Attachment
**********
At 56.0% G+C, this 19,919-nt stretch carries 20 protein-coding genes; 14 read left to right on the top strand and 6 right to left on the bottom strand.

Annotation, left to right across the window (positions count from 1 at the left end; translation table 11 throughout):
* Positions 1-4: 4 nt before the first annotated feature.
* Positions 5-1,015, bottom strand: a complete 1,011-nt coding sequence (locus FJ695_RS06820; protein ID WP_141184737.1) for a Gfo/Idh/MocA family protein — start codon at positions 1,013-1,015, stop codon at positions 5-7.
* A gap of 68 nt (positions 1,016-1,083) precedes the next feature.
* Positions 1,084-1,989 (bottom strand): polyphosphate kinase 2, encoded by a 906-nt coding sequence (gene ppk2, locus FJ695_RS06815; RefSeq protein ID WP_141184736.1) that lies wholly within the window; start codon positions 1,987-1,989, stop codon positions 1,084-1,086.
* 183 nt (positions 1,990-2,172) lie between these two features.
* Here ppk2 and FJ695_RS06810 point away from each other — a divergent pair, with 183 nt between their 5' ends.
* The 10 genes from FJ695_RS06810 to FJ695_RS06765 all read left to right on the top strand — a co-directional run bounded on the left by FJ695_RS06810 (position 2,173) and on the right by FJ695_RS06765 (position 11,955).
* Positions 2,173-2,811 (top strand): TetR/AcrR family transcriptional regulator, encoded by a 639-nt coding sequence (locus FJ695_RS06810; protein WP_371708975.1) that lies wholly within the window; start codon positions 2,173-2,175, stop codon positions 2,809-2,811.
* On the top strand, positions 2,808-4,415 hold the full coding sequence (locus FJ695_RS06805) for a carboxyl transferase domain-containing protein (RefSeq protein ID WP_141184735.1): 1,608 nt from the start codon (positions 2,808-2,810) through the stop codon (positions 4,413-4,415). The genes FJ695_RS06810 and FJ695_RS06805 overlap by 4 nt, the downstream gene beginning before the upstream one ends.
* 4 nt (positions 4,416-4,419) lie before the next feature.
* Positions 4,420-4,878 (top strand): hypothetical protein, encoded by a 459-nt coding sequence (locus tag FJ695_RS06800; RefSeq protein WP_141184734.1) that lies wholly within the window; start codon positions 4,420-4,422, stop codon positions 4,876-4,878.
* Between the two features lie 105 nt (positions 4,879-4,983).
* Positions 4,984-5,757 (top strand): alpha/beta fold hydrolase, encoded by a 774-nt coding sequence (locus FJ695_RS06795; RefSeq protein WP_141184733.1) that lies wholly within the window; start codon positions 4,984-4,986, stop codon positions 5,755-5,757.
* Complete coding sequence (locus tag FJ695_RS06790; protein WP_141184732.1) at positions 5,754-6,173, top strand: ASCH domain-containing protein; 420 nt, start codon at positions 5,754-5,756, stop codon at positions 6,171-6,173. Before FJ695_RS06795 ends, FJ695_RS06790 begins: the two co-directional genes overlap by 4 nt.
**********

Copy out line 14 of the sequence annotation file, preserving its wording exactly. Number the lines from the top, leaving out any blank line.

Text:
* Between the two features lie 105 nt (positions 4,879-4,983).